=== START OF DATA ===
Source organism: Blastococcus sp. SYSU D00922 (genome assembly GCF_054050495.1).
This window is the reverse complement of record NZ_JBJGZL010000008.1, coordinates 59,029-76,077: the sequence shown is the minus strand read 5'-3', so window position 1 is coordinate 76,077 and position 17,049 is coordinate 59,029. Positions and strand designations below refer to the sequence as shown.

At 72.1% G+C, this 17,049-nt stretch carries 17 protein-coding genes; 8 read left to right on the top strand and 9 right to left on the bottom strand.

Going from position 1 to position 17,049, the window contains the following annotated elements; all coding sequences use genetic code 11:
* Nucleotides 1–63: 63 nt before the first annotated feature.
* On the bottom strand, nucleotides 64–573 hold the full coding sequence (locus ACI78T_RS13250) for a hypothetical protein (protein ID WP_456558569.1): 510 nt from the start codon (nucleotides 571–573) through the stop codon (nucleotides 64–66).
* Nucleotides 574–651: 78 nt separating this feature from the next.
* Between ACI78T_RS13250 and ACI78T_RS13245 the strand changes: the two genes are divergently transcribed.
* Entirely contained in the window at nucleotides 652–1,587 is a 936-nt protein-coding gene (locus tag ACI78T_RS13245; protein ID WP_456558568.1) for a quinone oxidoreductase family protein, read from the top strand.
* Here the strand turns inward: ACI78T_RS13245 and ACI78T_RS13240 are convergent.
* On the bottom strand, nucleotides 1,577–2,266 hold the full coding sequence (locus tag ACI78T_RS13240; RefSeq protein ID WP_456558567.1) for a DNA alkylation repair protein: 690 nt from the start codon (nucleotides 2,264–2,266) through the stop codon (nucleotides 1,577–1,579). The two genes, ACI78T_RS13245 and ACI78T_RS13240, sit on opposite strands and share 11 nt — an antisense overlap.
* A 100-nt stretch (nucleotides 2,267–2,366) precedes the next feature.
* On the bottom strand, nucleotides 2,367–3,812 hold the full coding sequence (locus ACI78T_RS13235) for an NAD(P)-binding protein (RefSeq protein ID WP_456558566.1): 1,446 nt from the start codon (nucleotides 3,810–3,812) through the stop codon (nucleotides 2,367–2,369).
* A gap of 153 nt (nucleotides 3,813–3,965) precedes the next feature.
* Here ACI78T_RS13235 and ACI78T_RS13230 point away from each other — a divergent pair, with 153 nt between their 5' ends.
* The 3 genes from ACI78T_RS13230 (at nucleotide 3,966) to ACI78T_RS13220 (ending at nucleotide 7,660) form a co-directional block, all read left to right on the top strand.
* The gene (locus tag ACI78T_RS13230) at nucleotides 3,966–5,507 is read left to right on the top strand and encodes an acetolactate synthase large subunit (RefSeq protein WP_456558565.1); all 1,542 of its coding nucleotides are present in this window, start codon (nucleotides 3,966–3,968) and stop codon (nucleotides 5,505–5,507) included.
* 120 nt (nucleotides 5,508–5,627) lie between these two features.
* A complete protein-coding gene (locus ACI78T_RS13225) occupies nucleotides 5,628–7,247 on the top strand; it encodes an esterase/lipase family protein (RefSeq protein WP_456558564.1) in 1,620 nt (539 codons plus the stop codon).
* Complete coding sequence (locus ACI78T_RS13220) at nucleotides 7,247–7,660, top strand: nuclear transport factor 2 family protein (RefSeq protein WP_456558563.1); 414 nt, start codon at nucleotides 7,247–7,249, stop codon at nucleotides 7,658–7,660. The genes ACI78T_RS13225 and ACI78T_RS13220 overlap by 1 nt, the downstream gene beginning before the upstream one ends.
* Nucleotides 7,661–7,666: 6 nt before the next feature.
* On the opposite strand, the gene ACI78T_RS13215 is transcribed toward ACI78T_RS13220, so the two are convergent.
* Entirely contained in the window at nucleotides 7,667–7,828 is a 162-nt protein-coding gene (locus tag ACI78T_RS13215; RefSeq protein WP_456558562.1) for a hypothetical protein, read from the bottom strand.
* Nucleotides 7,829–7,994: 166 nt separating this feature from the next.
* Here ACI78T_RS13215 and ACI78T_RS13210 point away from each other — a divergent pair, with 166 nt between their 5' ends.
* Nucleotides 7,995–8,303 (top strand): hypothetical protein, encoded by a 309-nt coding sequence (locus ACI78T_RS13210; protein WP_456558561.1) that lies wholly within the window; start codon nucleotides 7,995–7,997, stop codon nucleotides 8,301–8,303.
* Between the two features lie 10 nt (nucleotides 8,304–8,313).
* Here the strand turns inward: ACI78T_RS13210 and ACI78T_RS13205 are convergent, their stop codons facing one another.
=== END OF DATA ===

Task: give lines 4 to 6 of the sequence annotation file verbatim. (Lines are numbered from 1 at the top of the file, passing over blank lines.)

Going from position 1 to position 17,049, the window contains the following annotated elements; all coding sequences use genetic code 11:
* Nucleotides 1–63: 63 nt before the first annotated feature.
* On the bottom strand, nucleotides 64–573 hold the full coding sequence (locus ACI78T_RS13250) for a hypothetical protein (protein ID WP_456558569.1): 510 nt from the start codon (nucleotides 571–573) through the stop codon (nucleotides 64–66).